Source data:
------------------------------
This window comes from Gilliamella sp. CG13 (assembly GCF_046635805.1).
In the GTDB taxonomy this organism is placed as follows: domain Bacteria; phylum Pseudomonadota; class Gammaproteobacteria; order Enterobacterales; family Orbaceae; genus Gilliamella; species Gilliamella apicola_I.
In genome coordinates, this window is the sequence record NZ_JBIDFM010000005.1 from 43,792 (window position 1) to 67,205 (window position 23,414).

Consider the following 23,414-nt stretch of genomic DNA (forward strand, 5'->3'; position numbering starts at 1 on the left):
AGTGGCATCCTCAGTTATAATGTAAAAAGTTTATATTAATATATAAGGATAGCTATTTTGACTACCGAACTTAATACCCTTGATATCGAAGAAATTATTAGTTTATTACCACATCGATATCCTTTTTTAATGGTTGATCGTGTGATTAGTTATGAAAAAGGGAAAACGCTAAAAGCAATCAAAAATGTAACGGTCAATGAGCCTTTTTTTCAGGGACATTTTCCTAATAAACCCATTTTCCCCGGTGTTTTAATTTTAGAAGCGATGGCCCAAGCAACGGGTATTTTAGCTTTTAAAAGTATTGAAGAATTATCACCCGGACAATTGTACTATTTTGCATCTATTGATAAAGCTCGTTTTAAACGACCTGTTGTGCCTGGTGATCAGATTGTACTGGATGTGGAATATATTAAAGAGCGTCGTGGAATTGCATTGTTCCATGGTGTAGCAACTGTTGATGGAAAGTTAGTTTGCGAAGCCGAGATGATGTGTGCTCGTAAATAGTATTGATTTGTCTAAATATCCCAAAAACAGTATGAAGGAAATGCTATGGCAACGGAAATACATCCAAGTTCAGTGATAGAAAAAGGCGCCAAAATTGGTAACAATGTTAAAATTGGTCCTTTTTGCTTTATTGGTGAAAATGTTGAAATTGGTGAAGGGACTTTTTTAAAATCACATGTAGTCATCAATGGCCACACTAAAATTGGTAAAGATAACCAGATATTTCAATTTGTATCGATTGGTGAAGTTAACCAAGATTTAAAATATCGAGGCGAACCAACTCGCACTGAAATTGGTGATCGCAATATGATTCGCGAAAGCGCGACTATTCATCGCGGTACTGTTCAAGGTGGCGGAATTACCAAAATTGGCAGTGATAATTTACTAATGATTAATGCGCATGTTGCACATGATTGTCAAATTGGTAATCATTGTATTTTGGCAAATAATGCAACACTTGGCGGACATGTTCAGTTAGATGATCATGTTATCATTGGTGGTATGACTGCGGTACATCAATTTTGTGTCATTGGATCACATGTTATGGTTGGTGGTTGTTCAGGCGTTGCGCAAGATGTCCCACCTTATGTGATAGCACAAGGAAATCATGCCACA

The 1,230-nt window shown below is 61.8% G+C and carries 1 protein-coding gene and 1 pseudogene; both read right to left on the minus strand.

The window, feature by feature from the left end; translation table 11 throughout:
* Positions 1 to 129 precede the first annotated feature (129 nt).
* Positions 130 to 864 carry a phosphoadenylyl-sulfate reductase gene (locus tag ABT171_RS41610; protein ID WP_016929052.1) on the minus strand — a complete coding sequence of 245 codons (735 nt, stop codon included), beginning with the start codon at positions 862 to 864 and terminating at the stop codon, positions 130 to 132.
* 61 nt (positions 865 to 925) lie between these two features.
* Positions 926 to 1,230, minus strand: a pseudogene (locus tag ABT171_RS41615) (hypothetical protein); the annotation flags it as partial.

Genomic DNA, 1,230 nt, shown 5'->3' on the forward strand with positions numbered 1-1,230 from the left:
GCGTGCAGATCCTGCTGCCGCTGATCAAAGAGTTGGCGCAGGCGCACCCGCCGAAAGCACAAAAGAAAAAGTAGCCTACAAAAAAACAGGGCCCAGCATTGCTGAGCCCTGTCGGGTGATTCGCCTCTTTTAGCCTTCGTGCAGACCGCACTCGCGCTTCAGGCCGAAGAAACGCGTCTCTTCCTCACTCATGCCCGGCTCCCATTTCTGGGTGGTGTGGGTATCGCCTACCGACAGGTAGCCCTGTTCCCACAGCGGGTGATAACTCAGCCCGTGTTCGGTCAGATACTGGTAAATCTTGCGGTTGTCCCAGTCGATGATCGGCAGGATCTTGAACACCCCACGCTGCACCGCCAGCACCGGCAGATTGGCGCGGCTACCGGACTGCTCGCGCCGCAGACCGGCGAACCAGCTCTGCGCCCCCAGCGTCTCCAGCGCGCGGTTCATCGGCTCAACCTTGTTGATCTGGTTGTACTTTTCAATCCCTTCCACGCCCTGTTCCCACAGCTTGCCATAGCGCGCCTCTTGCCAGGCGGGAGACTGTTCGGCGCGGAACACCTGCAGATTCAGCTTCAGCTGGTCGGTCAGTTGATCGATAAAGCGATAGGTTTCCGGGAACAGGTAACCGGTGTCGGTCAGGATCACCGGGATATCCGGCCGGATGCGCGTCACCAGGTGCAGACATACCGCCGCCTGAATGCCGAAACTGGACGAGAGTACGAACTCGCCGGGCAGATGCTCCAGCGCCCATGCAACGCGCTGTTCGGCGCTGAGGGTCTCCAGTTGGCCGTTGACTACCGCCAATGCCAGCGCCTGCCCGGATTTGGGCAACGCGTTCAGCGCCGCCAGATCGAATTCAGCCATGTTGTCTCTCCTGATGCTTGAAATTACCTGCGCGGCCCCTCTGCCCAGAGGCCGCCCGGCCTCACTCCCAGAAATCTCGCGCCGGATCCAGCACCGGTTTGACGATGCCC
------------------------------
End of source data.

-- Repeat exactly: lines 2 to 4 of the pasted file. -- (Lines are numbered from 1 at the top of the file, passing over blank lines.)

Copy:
In the GTDB taxonomy this organism is placed as follows: domain Bacteria; phylum Pseudomonadota; class Gammaproteobacteria; order Enterobacterales; family Orbaceae; genus Gilliamella; species Gilliamella apicola_I.
In genome coordinates, this window is the sequence record NZ_JBIDFM010000005.1 from 43,792 (window position 1) to 67,205 (window position 23,414).

Consider the following 23,414-nt stretch of genomic DNA (forward strand, 5'->3'; position numbering starts at 1 on the left):